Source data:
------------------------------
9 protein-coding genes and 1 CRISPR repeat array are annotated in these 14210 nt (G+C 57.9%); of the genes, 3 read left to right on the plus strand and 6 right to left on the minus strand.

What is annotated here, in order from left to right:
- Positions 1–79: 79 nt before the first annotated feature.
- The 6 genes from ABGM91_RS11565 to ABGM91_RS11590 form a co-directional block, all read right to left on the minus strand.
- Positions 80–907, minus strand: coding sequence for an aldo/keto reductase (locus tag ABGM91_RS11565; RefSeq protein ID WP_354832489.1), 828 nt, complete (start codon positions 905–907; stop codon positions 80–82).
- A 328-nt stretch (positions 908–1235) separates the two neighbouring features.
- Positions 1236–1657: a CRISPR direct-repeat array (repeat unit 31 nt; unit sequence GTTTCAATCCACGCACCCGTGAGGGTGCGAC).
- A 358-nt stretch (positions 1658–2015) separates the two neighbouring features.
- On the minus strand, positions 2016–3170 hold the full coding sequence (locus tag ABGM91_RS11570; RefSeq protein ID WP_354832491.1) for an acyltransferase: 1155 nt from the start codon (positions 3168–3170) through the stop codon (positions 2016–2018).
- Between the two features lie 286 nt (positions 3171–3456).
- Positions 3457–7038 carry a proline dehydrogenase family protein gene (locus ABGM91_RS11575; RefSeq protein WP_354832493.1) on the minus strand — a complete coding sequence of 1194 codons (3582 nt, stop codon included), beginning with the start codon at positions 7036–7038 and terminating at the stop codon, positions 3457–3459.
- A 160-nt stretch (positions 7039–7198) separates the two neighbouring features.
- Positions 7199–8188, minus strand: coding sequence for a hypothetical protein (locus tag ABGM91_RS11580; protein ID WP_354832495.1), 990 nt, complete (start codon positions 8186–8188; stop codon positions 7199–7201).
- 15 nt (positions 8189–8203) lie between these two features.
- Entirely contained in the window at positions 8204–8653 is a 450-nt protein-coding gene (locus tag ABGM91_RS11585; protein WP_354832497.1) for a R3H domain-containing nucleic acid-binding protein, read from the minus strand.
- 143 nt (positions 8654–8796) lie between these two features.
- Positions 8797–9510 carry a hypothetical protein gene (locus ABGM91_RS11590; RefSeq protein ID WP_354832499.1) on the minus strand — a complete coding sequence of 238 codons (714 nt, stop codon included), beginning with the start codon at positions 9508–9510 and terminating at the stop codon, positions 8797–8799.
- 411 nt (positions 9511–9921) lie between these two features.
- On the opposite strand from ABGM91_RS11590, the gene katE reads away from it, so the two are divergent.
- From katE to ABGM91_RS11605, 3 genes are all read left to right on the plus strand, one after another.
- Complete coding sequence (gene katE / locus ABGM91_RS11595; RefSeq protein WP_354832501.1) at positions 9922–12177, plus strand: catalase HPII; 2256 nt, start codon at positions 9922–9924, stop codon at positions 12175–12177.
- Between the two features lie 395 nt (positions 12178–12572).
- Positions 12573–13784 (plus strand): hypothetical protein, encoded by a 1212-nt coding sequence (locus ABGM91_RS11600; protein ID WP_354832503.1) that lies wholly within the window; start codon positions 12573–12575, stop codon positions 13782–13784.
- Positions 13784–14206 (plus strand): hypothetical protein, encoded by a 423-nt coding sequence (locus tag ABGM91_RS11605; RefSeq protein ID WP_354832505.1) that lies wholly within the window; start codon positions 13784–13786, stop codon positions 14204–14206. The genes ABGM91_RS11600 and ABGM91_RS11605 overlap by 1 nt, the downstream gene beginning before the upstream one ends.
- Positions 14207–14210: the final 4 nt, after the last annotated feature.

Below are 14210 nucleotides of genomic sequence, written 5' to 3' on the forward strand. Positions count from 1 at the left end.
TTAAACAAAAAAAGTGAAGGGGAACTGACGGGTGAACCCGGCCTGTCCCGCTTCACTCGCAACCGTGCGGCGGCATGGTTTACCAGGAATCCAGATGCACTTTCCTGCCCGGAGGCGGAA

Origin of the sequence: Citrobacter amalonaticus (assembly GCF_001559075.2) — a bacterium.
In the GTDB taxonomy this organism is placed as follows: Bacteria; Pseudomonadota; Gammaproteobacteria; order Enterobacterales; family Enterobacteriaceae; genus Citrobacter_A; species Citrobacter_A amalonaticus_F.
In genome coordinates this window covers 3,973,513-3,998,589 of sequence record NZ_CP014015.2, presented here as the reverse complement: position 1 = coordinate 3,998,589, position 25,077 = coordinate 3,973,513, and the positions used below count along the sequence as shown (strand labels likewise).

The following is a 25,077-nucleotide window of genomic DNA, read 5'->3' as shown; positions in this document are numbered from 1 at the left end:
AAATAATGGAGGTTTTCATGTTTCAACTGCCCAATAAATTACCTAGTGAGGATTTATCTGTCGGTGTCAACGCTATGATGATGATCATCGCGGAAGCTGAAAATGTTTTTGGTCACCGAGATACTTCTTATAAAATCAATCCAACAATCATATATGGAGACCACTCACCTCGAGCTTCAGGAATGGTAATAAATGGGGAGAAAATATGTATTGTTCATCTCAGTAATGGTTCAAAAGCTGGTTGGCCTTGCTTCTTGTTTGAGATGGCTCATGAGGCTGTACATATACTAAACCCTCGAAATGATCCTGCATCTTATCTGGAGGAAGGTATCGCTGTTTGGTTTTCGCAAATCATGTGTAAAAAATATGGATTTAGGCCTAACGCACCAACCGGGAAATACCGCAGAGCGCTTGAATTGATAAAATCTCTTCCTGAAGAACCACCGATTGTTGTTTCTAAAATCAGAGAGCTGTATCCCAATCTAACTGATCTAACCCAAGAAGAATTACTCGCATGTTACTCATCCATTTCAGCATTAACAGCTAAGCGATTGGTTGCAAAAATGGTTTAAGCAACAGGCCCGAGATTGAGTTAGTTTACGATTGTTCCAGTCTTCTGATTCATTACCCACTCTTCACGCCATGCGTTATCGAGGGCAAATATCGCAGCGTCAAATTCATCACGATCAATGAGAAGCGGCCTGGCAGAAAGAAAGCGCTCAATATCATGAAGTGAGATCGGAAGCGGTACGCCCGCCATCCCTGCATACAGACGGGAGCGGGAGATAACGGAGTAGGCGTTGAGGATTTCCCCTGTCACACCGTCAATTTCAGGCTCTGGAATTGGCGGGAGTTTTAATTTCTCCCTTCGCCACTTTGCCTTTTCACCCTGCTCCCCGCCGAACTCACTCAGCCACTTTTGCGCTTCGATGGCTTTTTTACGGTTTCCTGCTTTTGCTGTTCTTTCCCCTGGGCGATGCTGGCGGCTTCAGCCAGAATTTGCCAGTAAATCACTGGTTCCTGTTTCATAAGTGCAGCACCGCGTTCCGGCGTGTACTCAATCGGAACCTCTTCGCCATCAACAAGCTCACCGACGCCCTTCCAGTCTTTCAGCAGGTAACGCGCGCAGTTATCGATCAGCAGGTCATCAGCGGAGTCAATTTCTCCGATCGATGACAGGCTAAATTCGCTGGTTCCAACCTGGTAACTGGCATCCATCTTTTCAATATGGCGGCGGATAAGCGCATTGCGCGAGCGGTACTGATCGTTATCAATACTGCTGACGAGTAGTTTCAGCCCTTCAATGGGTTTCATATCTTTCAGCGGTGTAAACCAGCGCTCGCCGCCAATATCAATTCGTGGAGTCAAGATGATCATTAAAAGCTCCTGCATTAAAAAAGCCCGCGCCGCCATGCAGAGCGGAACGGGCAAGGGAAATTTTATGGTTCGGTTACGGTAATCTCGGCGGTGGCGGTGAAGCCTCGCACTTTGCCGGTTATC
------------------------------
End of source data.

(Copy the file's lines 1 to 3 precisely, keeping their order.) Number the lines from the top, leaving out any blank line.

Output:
9 protein-coding genes and 1 CRISPR repeat array are annotated in these 14210 nt (G+C 57.9%); of the genes, 3 read left to right on the plus strand and 6 right to left on the minus strand.

What is annotated here, in order from left to right:
- Positions 1–79: 79 nt before the first annotated feature.